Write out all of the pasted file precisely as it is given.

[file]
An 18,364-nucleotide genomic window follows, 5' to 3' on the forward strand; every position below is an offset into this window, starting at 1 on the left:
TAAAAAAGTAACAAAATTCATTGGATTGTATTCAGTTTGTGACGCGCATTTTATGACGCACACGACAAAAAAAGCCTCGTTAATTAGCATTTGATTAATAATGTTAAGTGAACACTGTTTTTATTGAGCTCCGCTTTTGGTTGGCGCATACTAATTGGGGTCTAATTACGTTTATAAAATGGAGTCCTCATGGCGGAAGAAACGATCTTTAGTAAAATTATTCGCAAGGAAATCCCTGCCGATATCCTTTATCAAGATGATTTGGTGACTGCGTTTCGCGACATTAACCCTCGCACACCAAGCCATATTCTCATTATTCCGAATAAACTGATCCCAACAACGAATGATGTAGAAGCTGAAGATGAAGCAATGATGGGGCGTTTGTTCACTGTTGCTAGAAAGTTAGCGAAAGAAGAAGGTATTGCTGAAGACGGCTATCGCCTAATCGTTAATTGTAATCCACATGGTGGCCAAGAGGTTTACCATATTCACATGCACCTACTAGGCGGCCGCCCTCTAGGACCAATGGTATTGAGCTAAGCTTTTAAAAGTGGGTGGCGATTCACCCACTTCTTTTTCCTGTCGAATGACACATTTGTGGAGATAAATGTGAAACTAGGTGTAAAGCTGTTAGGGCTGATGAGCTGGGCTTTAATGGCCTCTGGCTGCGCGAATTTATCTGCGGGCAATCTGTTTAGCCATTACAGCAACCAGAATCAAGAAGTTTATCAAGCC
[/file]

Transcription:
An 18,364-nucleotide genomic window follows, 5' to 3' on the forward strand; every position below is an offset into this window, starting at 1 on the left:
TAAAAAAGTAACAAAATTCATTGGATTGTATTCAGTTTGTGACGCGCATTTTATGACGCACACGACAAAAAAAGCCTCGTTAATTAGCATTTGATTAATAATGTTAAGTGAACACTGTTTTTATTGAGCTCCGCTTTTGGTTGGCGCATACTAATTGGGGTCTAATTACGTTTATAAAATGGAGTCCTCATGGCGGAAGAAACGATCTTTAGTAAAATTATTCGCAAGGAAATCCCTGCCGATATCCTTTATCAAGATGATTTGGTGACTGCGTTTCGCGACATTAACCCTCGCACACCAAGCCATATTCTCATTATTCCGAATAAACTGATCCCAACAACGAATGATGTAGAAGCTGAAGATGAAGCAATGATGGGGCGTTTGTTCACTGTTGCTAGAAAGTTAGCGAAAGAAGAAGGTATTGCTGAAGACGGCTATCGCCTAATCGTTAATTGTAATCCACATGGTGGCCAAGAGGTTTACCATATTCACATGCACCTACTAGGCGGCCGCCCTCTAGGACCAATGGTATTGAGCTAAGCTTTTAAAAGTGGGTGGCGATTCACCCACTTCTTTTTCCTGTCGAATGACACATTTGTGGAGATAAATGTGAAACTAGGTGTAAAGCTGTTAGGGCTGATGAGCTGGGCTTTAATGGCCTCTGGCTGCGCGAATTTATCTGCGGGCAATCTGTTTAGCCATTACAGCAACCAGAATCAAGAAGTTTATCAAGCC